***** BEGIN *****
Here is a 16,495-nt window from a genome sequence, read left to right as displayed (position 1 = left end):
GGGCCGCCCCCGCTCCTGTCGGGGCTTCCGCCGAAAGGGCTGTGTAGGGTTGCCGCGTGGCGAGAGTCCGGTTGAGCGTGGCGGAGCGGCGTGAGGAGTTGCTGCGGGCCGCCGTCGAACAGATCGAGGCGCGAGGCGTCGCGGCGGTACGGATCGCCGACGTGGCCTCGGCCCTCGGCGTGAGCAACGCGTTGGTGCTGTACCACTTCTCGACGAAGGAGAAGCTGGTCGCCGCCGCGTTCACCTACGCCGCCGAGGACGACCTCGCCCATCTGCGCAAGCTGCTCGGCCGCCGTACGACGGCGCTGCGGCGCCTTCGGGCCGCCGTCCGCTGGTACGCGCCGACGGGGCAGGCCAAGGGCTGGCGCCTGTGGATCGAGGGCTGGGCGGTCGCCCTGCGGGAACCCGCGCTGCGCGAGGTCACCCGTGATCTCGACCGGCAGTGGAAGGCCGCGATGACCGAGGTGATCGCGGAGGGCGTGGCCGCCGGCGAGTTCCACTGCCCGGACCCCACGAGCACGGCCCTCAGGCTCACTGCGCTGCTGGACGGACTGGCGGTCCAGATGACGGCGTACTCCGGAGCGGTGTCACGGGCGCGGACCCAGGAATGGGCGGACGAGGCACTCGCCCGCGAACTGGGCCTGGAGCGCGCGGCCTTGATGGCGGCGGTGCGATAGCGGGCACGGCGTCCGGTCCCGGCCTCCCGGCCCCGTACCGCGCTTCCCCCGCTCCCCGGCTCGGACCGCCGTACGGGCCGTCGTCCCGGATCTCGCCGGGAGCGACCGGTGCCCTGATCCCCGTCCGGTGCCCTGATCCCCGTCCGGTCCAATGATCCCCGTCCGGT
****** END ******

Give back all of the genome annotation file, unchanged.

Here is a 16,495-nt window from a genome sequence, read left to right as displayed (position 1 = left end):
GGGCCGCCCCCGCTCCTGTCGGGGCTTCCGCCGAAAGGGCTGTGTAGGGTTGCCGCGTGGCGAGAGTCCGGTTGAGCGTGGCGGAGCGGCGTGAGGAGTTGCTGCGGGCCGCCGTCGAACAGATCGAGGCGCGAGGCGTCGCGGCGGTACGGATCGCCGACGTGGCCTCGGCCCTCGGCGTGAGCAACGCGTTGGTGCTGTACCACTTCTCGACGAAGGAGAAGCTGGTCGCCGCCGCGTTCACCTACGCCGCCGAGGACGACCTCGCCCATCTGCGCAAGCTGCTCGGCCGCCGTACGACGGCGCTGCGGCGCCTTCGGGCCGCCGTCCGCTGGTACGCGCCGACGGGGCAGGCCAAGGGCTGGCGCCTGTGGATCGAGGGCTGGGCGGTCGCCCTGCGGGAACCCGCGCTGCGCGAGGTCACCCGTGATCTCGACCGGCAGTGGAAGGCCGCGATGACCGAGGTGATCGCGGAGGGCGTGGCCGCCGGCGAGTTCCACTGCCCGGACCCCACGAGCACGGCCCTCAGGCTCACTGCGCTGCTGGACGGACTGGCGGTCCAGATGACGGCGTACTCCGGAGCGGTGTCACGGGCGCGGACCCAGGAATGGGCGGACGAGGCACTCGCCCGCGAACTGGGCCTGGAGCGCGCGGCCTTGATGGCGGCGGTGCGATAGCGGGCACGGCGTCCGGTCCCGGCCTCCCGGCCCCGTACCGCGCTTCCCCCGCTCCCCGGCTCGGACCGCCGTACGGGCCGTCGTCCCGGATCTCGCCGGGAGCGACCGGTGCCCTGATCCCCGTCCGGTGCCCTGATCCCCGTCCGGTCCAATGATCCCCGTCCGGT